Nitric esters or organic nitrates contain the nitrate radical,
-O-N02, attached to a carbon atom, or, to express the same
idea in a different way, they contain the nitro group, -N02,
attached to an oxygen atom which is attached to a carbono In
nitro compounds, strictly so called, the nitro group is attached
directly to a carbon; in nitroamines or nitramines it is attached
to an amino nitrogen atom, that is, to a nitrogen which is attached
to a carbono In the nitric esters and in the nitroamines
alike, a single atom stands between the nitro group and the
carbon atom of the organic molecule. Substances of the two
classes are alike in their most characteristic reaction, namely,
they are formed by the reversible nitration of alcohoIs and
During the nitration of glycerin by the action of strong nitric acid or of strong mixed acid upon it, nitro groups are introduced in pIace of three of the hydrogen atoms of the originaI molecule. There is therefore a certain propriety in thinking of the product as anitra compound, and a reasonable warrant far the common practice of calling it by the name of trinitroglycerin or, more commonly, of nitroglycerin. The hydrogen atoms which are replaced were attached to oxygen atoms; the product is really a nitric ester, and its proper name is glyceryl trinitrate. Similarly, the substances which are commonly called nitroglycol, nitrostarch, nitrosugar, nitrolactose, nitrocotton, etc., are actually nitric esters.
The physical properties of the nitric esters resemble in a generaI way the physical properties of the alcohols from which they are derived. Thus, methyl and ethyl nitrate, Iike methyl and ethyl alcohol, are volatile liquids; nitroglycerin is a viscous oil, more viscous and less volatile than gIycol dinitrate as glycerin is more viscous and less volatile than gIycol. Nitrocellulose from fibrous cellulose yields a tough and plastic colloid, but nitrostarch remains from the evaporation of its solutions as a mass which is brittle and friable.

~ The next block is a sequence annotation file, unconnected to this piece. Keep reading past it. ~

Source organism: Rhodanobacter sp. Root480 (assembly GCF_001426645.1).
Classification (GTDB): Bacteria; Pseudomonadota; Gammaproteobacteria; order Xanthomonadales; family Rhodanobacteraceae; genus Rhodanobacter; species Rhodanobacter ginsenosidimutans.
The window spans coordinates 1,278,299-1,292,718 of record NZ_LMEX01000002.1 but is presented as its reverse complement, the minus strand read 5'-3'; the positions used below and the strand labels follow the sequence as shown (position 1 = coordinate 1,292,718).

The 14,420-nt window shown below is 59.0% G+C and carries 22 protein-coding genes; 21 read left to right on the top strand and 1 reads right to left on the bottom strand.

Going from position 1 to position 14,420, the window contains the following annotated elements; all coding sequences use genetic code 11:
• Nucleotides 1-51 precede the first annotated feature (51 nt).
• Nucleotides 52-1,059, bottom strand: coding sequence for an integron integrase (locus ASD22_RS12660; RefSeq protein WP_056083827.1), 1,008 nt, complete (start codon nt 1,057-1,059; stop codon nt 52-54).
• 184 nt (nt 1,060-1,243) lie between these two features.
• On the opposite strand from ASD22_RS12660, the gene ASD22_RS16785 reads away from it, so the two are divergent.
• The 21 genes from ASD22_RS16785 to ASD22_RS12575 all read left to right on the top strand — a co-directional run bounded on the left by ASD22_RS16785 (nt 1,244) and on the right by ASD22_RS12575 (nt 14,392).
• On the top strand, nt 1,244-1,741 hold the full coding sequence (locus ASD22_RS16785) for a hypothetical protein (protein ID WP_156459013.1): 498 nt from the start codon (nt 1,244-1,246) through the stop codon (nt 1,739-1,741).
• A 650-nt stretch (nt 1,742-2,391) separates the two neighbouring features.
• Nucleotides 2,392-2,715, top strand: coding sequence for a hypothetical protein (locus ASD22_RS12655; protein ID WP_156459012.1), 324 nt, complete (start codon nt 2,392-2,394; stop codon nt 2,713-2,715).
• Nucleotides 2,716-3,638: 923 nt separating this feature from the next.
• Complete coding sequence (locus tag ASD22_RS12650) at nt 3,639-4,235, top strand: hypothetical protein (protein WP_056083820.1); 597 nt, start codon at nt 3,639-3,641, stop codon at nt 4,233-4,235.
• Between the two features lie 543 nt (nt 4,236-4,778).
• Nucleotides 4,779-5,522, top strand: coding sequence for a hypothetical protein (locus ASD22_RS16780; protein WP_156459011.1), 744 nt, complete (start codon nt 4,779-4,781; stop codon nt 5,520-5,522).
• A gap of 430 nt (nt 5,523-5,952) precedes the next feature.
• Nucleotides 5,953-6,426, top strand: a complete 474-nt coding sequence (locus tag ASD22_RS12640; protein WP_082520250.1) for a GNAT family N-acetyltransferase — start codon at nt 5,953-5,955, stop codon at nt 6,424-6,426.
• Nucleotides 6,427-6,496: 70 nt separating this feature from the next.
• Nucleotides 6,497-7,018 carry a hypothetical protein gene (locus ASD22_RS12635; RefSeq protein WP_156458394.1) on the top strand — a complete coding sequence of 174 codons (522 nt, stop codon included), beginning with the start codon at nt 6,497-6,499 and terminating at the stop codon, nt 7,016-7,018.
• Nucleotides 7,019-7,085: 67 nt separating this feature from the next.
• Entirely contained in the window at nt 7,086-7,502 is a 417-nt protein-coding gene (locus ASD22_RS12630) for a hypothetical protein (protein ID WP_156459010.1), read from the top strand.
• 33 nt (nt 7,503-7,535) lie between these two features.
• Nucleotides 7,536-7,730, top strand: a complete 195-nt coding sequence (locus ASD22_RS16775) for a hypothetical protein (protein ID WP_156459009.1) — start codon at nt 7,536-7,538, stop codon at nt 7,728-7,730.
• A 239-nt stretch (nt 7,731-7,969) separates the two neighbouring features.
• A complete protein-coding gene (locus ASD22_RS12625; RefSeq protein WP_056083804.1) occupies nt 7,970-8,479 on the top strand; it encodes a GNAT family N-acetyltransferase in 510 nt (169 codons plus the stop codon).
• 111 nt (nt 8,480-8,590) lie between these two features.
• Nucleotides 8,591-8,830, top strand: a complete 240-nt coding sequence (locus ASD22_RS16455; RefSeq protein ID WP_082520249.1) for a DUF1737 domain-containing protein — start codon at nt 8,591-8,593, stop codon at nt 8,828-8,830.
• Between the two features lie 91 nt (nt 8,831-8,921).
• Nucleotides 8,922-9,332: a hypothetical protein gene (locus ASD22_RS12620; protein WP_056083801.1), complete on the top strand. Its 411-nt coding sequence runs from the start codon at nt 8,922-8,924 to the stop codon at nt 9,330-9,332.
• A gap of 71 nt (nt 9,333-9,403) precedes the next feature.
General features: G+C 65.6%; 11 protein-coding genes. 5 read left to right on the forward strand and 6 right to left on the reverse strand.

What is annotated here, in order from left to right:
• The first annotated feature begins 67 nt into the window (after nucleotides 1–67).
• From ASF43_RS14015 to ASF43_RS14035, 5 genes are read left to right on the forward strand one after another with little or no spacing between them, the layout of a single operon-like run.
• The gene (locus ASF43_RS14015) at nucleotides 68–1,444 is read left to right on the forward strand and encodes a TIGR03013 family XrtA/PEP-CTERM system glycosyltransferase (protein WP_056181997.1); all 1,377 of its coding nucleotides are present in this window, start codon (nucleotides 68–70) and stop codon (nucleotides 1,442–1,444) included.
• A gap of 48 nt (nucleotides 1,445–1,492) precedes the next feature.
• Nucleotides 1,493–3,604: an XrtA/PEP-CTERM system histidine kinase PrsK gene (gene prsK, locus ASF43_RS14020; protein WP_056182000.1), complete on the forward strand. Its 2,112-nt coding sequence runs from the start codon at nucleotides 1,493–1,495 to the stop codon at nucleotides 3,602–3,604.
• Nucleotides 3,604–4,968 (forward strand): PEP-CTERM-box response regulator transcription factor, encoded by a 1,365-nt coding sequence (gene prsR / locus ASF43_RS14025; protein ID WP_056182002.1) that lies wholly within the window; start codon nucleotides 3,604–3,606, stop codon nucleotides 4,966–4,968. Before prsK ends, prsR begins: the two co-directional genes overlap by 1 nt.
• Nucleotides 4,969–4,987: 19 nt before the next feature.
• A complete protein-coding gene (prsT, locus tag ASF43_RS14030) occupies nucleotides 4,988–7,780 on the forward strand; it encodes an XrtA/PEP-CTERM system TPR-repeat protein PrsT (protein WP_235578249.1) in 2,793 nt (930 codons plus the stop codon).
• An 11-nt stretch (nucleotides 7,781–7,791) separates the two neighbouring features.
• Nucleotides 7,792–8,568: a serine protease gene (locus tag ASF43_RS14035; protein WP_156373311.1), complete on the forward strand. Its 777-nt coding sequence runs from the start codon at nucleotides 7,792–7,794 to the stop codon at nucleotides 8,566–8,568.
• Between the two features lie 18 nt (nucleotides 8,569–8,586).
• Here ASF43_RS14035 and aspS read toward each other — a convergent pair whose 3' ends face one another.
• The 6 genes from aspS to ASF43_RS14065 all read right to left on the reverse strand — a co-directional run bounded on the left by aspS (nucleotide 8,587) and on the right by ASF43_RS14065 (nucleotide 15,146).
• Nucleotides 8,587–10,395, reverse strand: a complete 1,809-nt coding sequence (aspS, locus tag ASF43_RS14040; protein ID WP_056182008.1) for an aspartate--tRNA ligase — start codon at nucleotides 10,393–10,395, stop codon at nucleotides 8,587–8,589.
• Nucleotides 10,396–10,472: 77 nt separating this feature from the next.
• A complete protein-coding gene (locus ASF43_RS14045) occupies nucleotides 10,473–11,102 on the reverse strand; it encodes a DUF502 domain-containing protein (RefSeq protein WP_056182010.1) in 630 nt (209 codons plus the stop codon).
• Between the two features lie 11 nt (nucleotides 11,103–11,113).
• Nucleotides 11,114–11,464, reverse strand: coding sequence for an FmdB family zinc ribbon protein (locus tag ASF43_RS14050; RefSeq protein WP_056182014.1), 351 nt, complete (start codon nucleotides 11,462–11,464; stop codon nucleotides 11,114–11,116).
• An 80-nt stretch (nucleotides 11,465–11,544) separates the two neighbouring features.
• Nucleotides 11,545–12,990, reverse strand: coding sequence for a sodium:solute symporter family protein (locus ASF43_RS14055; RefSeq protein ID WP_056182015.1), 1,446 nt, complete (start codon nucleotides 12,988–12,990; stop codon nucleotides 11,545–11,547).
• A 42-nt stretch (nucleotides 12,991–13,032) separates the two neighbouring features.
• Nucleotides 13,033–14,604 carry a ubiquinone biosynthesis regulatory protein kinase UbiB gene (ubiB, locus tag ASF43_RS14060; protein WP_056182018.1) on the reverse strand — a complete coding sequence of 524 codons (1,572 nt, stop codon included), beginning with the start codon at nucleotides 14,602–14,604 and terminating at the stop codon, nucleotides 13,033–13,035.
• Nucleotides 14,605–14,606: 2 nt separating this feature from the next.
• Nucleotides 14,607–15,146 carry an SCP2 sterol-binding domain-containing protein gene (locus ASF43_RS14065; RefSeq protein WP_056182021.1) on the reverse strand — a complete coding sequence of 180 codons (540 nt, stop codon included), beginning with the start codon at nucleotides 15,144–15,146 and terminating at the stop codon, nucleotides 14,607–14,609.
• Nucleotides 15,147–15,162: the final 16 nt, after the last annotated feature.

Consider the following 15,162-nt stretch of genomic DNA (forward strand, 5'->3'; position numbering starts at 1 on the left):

IUPAC NAME: 1,2,3-trinitroxypropane
OTHER NAME: 1,3-dinitrooxypropan-2-yl nitrate, propane-1,2,3-triyl trinitrate
MOLECULAR FORMULA: C3H5N3O9
MOLAR MASS: 227,09 g/mol
SHOCK SENSITIVITY: high
FRICTION SENSITIVITY: high
EXPLOSIVE VELOCITY: 7700 m/s
is a by-product of soap manufacture; it's a viscous liquid, colorless and
odorless when pure, and possessing a sweet taste. It is hygroscopic, will absorb more than half
its own weight of moisture from the air, and does not evaporate. It varies in color from pale
yellow to dark brown, generally has a faint odor resembling that of burnt sugar, and yields a
nitroglycerin of a pale yellow or pale brown color.
Nitroglycerin is formed and remains in solution if glycerin is added to a large excess of strong nitric acid. Heat is evolved, and cooling is necessary. The nitroglycerin is thrown out as a heavy oil when the solution is diluted with water. The yield of the trinitrate may be improved by the addition to the nitric acid of dehydrating agents such as phosphorus pentoxide, calcium nitrate, or strong sulfuric acid.
Nitroglycerin begins to decompose at temperatures as low as 50°C or 60°C. At a temperature of about 135°C the decomposition of nitroglycerin is so rapid as to cause the liquid to become of a strongly reddish color, owing to the absorption of the nitrous fumes resulting from that which is decomposed; and at a temperature of about 145°C the evolution of decomposition products is so rapid that, at atmospheric pressures, ebullition begins, and the liquid "boils" strongly. This "boiling" is due in part to the evolution of decomposition products (mainly oxides of nitrogen and water vapor) and in part to the actual volatilization of nitroglycerin itself.